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Glasgow distillery unveils first peated malt

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Glasgow distillery has introduced its first peated whisky, which will join its new 1770 range of single malts.

Glasgow distillery 1770 peated malt no.1
Smoky starter: Glasgow distillery’s first peated malt is now available to pre-order

The 1770 Peated has been matured for around three years in first-fill ex-Sherry casks and finished in virgin oak.

Bottled at 46% abv the expression is described as having notes of ‘flamed orange zest and rich caramel toffee leading to various dark earthy fruits’.

It is the first peated bottling from the Glasgow distillery, which began operation in the Hillingdon area of the city in 2015.

Its release in late September will follow the launch of the distillery’s unpeated 1770 Single Malt in April this year.

The two expressions will be joined by a third, a triple-distilled, unpeated malt in 2020, collectively forming the Glasgow distillery 1770 range.

Liam Hughes, CEO and co-founder of Glasgow distillery, said: ‘Our peated run was originally a much smaller percentage of our overall production but when the first spirit came off the stills, the distillers told me I had to taste it.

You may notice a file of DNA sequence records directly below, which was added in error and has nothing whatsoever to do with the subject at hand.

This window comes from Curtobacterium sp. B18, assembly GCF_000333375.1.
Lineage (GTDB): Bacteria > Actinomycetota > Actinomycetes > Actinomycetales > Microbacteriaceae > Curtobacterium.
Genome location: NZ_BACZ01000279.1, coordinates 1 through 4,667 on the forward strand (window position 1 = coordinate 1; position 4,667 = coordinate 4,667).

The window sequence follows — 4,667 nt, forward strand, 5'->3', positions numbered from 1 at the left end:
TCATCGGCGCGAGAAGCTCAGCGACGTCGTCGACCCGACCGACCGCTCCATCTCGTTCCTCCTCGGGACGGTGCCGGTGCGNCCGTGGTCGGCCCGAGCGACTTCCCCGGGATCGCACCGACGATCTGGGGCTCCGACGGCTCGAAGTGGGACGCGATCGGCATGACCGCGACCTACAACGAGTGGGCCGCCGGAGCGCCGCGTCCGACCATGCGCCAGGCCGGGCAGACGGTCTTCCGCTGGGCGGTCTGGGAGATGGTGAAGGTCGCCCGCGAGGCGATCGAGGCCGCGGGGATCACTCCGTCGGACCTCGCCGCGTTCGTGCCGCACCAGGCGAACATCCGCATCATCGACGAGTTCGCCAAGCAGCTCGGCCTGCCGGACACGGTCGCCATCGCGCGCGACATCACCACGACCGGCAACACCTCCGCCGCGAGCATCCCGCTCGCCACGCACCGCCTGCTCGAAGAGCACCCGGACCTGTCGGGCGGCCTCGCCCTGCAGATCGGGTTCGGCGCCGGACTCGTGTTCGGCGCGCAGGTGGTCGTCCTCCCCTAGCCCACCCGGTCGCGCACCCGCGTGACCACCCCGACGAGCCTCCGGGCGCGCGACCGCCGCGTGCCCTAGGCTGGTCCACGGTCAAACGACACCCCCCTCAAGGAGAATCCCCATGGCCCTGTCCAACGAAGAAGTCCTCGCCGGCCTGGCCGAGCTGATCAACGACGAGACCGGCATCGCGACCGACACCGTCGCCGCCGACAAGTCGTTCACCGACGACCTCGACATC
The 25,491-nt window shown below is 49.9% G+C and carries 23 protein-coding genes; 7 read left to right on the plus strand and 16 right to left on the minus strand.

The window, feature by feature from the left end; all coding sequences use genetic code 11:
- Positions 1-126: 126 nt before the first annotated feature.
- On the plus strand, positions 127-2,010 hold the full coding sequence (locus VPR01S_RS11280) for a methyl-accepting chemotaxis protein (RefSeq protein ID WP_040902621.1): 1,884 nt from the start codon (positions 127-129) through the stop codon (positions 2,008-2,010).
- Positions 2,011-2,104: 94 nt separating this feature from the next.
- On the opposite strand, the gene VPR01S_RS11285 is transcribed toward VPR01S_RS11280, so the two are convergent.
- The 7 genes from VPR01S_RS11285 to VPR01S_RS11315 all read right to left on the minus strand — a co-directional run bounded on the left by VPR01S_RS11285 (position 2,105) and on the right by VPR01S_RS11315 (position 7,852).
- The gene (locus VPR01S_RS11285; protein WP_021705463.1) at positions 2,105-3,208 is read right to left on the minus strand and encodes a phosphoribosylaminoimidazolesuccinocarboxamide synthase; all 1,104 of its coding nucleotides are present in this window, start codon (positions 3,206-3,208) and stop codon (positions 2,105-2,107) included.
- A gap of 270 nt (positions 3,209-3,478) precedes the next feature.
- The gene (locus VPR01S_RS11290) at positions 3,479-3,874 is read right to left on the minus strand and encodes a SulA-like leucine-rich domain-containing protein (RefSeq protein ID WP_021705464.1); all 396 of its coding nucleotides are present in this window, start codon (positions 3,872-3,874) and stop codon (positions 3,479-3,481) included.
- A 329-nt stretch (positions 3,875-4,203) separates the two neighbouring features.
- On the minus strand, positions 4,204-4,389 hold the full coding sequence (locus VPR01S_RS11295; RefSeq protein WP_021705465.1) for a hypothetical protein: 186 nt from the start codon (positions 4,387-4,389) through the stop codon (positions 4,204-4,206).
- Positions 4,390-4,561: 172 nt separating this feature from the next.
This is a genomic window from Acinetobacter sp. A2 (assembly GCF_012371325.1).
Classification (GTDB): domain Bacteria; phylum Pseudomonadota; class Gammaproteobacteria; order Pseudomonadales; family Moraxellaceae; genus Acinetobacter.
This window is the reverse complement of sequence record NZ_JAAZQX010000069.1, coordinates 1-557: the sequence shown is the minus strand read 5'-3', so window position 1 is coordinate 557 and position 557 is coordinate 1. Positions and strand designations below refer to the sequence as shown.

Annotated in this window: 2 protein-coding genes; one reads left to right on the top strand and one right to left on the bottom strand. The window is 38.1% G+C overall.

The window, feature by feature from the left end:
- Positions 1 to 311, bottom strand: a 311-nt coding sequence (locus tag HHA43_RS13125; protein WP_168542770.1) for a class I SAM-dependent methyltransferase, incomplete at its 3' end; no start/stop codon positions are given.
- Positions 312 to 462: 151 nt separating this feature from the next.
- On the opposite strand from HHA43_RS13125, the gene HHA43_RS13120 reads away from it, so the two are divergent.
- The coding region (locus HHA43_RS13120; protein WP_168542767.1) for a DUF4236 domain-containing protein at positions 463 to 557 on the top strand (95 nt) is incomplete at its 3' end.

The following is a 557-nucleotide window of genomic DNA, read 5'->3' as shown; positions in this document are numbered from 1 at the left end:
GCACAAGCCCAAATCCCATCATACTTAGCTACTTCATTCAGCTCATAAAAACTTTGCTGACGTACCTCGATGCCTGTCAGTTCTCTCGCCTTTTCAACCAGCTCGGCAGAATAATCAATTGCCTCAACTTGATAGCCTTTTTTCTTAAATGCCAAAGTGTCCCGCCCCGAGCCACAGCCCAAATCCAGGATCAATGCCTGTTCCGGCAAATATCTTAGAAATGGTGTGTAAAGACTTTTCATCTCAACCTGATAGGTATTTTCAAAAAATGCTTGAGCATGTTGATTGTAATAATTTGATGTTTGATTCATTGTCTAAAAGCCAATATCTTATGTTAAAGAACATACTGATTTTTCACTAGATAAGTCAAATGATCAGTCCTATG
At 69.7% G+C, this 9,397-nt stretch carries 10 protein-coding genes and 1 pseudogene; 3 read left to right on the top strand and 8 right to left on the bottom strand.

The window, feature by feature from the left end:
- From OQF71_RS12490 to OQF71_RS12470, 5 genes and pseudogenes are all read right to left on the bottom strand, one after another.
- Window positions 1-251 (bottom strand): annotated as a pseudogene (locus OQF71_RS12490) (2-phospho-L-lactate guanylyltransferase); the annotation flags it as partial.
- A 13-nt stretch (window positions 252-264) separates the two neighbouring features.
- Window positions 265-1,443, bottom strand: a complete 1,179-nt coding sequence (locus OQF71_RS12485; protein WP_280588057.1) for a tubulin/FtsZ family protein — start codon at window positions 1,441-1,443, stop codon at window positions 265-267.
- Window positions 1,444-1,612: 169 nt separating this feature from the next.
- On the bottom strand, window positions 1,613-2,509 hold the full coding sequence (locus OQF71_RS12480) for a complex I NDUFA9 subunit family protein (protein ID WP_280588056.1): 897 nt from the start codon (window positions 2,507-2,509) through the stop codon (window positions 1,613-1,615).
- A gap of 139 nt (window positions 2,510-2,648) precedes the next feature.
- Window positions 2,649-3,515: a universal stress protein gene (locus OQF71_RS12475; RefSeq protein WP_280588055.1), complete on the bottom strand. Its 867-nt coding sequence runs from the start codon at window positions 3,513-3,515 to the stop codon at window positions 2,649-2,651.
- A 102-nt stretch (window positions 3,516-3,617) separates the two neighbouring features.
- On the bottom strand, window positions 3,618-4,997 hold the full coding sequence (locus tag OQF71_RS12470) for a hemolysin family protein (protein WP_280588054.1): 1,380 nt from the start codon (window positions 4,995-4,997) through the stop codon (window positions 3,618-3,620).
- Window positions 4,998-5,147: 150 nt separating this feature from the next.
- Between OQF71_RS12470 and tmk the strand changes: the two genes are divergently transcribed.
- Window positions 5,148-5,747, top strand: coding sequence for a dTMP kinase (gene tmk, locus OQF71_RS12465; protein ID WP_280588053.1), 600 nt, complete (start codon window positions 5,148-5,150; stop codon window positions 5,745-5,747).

‘Within the hour, Mike [Hayward, distillery co-founder] and I ordered three times the quantity of peated malt we had originally planned.

‘The quality of the spirit we were tasting was so good, we just knew we needed more.’

Bottles of the 1770 Peated Release No.1 are now available to pre-order from the Glasgow distillery website for £49.

Hughes added that the new 1770 range ‘shines a light on modern distilling’.

He said: Glasgow is really important to us, not just because we are the Glasgow distillery, but because Glasgow is now part of a new chapter in the world of single malt Scotch whisky, which is really exciting.’

Glasgow distillery was founded in 2012 and began producing single malt in 2015.

Its opening brought malt distilling back to the city for the first time since the 1975 closure of Kinclaith, which was situated within the Strathclyde distilling complex.

After just four years of operation, Glasgow has already doubled its production capacity with the installation of two new stills.

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